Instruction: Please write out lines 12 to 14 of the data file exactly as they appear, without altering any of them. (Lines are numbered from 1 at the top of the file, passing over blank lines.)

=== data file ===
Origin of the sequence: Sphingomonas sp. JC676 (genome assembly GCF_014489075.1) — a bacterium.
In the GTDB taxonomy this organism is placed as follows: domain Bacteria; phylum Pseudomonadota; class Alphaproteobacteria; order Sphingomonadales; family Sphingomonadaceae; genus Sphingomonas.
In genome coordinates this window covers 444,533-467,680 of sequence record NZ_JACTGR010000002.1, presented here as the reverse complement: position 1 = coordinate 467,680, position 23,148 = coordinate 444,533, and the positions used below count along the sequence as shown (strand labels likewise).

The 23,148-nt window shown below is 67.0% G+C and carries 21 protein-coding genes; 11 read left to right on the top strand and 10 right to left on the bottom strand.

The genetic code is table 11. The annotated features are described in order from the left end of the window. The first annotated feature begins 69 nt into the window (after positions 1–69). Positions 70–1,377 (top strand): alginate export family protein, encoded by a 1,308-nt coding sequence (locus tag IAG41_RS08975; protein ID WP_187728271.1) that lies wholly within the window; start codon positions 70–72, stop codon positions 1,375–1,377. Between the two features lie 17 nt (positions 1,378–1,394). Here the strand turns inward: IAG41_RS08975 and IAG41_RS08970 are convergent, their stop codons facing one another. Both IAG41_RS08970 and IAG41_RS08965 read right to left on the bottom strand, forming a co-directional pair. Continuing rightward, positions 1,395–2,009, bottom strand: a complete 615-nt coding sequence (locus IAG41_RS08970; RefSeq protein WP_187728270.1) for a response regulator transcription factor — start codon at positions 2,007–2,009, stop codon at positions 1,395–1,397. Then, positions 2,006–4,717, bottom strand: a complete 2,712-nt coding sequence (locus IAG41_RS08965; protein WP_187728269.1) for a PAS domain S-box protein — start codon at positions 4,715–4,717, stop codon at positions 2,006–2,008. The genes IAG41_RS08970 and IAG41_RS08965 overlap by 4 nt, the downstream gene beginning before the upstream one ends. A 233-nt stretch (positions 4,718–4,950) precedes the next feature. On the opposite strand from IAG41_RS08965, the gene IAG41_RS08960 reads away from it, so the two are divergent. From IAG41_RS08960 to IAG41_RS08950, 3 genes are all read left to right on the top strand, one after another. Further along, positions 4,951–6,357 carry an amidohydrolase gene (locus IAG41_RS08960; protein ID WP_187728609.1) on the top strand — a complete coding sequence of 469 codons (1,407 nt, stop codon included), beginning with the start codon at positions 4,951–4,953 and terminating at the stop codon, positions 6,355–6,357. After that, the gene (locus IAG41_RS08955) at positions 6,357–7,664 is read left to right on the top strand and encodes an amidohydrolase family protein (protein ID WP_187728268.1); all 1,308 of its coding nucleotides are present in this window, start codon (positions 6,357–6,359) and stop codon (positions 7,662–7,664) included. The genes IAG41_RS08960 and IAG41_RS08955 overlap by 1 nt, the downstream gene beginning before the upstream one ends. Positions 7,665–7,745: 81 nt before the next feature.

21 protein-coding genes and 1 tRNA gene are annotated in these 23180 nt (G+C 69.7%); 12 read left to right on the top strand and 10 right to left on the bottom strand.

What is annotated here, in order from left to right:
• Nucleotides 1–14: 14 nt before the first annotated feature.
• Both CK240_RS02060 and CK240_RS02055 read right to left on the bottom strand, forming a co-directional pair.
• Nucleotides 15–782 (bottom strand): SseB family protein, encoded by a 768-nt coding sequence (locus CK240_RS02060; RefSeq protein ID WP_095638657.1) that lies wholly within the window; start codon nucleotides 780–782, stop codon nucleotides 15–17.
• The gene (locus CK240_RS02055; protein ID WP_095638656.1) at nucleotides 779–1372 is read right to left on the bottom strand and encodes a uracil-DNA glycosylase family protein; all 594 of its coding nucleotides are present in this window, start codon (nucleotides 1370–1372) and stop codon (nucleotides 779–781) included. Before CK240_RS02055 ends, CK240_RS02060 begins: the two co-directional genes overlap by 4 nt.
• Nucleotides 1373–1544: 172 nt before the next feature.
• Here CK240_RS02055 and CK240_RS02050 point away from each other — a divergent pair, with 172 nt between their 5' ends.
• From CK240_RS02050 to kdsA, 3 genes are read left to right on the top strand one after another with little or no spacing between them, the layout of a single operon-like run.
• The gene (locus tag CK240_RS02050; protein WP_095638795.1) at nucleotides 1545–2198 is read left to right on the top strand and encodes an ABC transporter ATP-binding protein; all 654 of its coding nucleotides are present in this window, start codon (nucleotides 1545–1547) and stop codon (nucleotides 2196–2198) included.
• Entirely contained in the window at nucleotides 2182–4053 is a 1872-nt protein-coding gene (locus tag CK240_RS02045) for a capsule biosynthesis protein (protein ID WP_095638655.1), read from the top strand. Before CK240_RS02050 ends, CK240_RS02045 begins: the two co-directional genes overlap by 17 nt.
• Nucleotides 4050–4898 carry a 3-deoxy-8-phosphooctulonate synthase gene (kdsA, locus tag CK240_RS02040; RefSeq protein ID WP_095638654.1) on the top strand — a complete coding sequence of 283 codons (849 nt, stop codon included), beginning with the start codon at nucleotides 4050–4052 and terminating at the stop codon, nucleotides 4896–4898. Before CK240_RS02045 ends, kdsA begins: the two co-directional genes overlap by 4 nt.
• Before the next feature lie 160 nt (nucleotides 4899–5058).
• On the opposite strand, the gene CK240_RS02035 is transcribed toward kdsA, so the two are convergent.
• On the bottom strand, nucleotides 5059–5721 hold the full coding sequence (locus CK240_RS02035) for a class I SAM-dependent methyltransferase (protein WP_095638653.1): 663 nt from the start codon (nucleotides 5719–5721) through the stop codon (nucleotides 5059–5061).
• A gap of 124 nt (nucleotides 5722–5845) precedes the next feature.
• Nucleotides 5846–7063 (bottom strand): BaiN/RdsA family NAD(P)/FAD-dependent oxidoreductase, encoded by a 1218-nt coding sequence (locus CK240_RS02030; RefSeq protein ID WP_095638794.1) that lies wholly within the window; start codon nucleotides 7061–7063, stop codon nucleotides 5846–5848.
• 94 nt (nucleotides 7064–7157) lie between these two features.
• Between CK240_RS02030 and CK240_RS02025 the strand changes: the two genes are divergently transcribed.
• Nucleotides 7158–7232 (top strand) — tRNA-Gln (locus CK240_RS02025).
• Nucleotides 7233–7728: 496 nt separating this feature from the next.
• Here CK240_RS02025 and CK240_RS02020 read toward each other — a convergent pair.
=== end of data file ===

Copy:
• Nucleotides 1373–1544: 172 nt before the next feature.
• Here CK240_RS02055 and CK240_RS02050 point away from each other — a divergent pair, with 172 nt between their 5' ends.
• From CK240_RS02050 to kdsA, 3 genes are read left to right on the top strand one after another with little or no spacing between them, the layout of a single operon-like run.